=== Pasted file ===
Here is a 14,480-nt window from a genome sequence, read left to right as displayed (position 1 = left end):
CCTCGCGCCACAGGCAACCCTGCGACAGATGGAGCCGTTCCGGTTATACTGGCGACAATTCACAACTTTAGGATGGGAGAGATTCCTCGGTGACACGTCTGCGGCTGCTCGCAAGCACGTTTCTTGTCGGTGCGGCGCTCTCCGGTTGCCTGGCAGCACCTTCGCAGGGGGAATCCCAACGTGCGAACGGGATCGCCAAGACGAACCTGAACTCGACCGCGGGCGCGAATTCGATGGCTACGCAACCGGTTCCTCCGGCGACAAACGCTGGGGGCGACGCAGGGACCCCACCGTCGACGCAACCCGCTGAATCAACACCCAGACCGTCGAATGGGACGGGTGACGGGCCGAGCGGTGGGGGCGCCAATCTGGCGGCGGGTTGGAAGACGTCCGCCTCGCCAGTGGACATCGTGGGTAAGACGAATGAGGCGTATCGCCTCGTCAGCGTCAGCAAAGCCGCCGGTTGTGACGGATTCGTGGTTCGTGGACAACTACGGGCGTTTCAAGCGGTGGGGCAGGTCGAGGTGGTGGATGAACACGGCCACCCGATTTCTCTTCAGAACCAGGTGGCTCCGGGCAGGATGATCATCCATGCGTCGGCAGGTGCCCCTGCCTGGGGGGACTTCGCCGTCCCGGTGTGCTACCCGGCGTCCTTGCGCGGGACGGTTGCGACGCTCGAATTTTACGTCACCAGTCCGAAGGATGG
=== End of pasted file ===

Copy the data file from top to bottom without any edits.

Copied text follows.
Here is a 14,480-nt window from a genome sequence, read left to right as displayed (position 1 = left end):
CCTCGCGCCACAGGCAACCCTGCGACAGATGGAGCCGTTCCGGTTATACTGGCGACAATTCACAACTTTAGGATGGGAGAGATTCCTCGGTGACACGTCTGCGGCTGCTCGCAAGCACGTTTCTTGTCGGTGCGGCGCTCTCCGGTTGCCTGGCAGCACCTTCGCAGGGGGAATCCCAACGTGCGAACGGGATCGCCAAGACGAACCTGAACTCGACCGCGGGCGCGAATTCGATGGCTACGCAACCGGTTCCTCCGGCGACAAACGCTGGGGGCGACGCAGGGACCCCACCGTCGACGCAACCCGCTGAATCAACACCCAGACCGTCGAATGGGACGGGTGACGGGCCGAGCGGTGGGGGCGCCAATCTGGCGGCGGGTTGGAAGACGTCCGCCTCGCCAGTGGACATCGTGGGTAAGACGAATGAGGCGTATCGCCTCGTCAGCGTCAGCAAAGCCGCCGGTTGTGACGGATTCGTGGTTCGTGGACAACTACGGGCGTTTCAAGCGGTGGGGCAGGTCGAGGTGGTGGATGAACACGGCCACCCGATTTCTCTTCAGAACCAGGTGGCTCCGGGCAGGATGATCATCCATGCGTCGGCAGGTGCCCCTGCCTGGGGGGACTTCGCCGTCCCGGTGTGCTACCCGGCGTCCTTGCGCGGGACGGTTGCGACGCTCGAATTTTACGTCACCAGTCCGAAGGATGG